Read 1 - Warriors of Mars Online

Authors: Edward P. Bradbury

1 - Warriors of Mars


Warriors of Mars


Michael Kane Book 1


Edward P. Bradbury

(Michael Moorcock)



Chapter One


THE Matter Transmitter is both villain and hero of this
story (began Kane), for it took me to a world where I felt more at home than I
shall ever feel here. It brought me to a wonderful girl whom I loved and who
loved me—and then took it all away again. But I had better begin nearer the

I was born, as I told you, in
Ohio—in Wynnsville—a small, pleasant town that never changed much. Its only
unusual feature was in the person of M. Clarchet, a Frenchman who had settled
there shortly after the First World War. He lived in a large place on the
outskirts of town. M. Clarchet was a cosmopolitan, a Frenchman of the old
school—short, very straight-backed, with a typically French, waxed moustache
and a rather military way of walking.

To be honest, M. Clarchet was
something of a caricature to us and seemed to illustrate everything we had
learned about the French in our dime novels and comic books. Yet I owe my life
to M. Clarchet, though I wasn't to realize it until many years after the old
gentleman had passed on, and when I found myself suddenly transported to Mars
... But again I am getting ahead of myself.

Clarchet was an enigma even to me
though, as boy and youth, I probably knew him better than anyone else. He had
been, he said, a fencing master at the Court of the Tsar of Russia before the
Revolution and had had to leave in a hurry when the Bolsheviks took over.

He had settled in Wynnsville directly
because of this experience. It had seemed to him at the time that the whole
world was in chaos and was being turned upside down. He had found a small town
that was never likely to change much—and he liked it. The way of life he led
now was radically different from the one he had been used to, and it seemed to
suit him.

We first met when I had accepted a
dare by my young pals to climb the fence of his house and see if I could
observe what M. Clarchet was up to. At that time we were all convinced he was a
spy of some description! He had caught me, but instead of shooting me, as I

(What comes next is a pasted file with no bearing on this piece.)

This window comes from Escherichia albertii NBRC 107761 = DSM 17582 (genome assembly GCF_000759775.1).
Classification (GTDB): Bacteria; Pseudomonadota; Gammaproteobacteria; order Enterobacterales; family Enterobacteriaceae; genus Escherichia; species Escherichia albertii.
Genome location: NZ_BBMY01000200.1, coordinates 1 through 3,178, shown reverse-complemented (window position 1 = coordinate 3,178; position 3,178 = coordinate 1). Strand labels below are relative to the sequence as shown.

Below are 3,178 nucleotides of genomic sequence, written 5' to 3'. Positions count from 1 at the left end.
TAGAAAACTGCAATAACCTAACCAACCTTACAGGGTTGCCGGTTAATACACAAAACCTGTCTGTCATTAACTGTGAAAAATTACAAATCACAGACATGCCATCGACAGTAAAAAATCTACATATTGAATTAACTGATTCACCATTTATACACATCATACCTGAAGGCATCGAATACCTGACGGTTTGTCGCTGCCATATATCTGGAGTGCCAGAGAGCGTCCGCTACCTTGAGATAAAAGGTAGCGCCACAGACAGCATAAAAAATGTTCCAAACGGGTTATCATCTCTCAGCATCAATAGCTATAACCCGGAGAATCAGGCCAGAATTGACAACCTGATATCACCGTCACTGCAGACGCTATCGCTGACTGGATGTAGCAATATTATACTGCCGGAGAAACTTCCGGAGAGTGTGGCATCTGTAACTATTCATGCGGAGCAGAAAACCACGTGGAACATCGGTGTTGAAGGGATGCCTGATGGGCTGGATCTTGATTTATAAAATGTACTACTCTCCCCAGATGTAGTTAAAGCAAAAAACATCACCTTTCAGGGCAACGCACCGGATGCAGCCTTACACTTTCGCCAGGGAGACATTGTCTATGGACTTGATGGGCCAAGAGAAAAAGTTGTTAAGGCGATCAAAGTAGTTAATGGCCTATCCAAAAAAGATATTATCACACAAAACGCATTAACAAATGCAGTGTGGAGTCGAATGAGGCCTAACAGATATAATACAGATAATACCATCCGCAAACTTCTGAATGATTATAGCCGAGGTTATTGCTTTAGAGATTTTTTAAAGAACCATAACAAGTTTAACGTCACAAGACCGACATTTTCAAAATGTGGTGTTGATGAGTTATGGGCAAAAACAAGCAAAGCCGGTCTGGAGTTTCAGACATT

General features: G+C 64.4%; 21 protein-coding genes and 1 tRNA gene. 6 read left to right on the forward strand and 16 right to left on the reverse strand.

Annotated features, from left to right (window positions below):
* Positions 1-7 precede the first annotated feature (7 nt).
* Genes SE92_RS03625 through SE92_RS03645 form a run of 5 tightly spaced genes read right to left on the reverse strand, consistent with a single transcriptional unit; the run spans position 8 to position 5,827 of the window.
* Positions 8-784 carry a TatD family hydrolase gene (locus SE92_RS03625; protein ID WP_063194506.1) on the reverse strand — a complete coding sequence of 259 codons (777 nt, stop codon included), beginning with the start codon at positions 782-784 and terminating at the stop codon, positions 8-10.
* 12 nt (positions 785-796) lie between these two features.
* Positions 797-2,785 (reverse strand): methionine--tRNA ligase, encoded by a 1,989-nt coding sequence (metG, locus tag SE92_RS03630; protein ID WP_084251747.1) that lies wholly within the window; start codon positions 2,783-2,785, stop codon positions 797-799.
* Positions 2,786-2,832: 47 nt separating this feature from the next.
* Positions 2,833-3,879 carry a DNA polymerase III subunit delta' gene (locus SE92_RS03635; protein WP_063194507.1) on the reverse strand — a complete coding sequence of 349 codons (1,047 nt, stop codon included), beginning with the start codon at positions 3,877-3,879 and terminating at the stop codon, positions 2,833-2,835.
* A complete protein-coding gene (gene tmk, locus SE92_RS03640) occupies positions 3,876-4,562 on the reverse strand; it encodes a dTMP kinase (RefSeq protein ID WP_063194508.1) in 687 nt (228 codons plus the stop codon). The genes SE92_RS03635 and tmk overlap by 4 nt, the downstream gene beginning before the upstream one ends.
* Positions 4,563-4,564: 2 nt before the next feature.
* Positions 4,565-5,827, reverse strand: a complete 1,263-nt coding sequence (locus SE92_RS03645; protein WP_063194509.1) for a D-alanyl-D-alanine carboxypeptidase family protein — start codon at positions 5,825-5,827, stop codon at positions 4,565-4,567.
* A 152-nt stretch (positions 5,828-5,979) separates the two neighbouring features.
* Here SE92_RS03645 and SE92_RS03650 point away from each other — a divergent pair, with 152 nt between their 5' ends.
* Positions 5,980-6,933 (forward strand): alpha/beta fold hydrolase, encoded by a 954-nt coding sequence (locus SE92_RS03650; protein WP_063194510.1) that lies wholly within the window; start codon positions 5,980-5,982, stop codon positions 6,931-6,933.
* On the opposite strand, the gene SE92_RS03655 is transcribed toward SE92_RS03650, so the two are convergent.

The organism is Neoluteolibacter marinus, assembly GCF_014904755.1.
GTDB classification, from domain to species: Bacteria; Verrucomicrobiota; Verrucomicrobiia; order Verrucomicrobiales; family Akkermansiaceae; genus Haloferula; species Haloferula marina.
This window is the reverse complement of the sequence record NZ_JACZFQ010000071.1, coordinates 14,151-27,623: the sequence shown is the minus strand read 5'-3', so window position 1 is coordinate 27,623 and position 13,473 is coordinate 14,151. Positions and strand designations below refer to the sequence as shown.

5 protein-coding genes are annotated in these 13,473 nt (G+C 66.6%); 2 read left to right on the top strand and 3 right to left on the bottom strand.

half-expected, he had laughed good-naturedly and sent me on my way. I liked him
at once.

Soon after that we kids had a
phase which was a sequel to seeing Ronald Colman in The Prisoner of Zenda. We
all became Ruperts and Rudolfs for a time. With long canes for swords, we
fenced one another to exhaustion—not very skilfully but with a lot of

On a sunny afternoon in early
summer, it so happened that I and another boy, Johnny Bulmer, were duelling for
the throne of Ruritania just outside M. Clarchet's house. Suddenly there came a
great shout from the house and we wheeled in astonishment.

!" The Frenchman
was plainly exasperated.
"That ees wrong, wrong, wrong!
That ees not how a gentleman fences!"

He rushed from his garden and
seized my cane, adopting a graceful fencing stance and facing a startled
Johnny, who just stood there with his mouth open.

"Now," he said to
Johnny, "you do ze same, oui?"

Johnny inelegantly copied his

"Now, you thrust—so!"
The cane darted out in a flicker of movement and stopped just short of Johnny's

Johnny copied him—and was parried
with equal swiftness. We were amazed and delighted by this time. Here was a man
who would have been a good match for Rupert of Hentzau.

After a while M. Clarchet stopped
and shook his head. "It ees no good with thees slicks—we must have real
? Come!"

We followed him into the house. It
was well furnished though not lavishly. In a special room at the top we found
more to make us gasp.

Here was an array of blades such
as we'd never even imagined! Now I know them to be foils and epees and sabres,
plus a collection of fine, antique weapons—claymores, scimitars, Samurai
swords, broadswords, Roman short swords—the gladius— and many, many more.

M. Clarchet waved a hand at the
fascinating display of weapons.
My collection.
Zey are sweet, ze little swords,
?" He took down a small rapier and handed it to me,
handing a similar sword to Johnny. It felt really good, holding that
well-balanced sword in my hand. I flexed my wrist, not quite able to get the
balance. M. Clarchet took my hand and showed me the correct way of grasping it.

"How would you like to learn
properly?" said M. Clarchet with a wink. "I could teach you

Was it possible? We were going to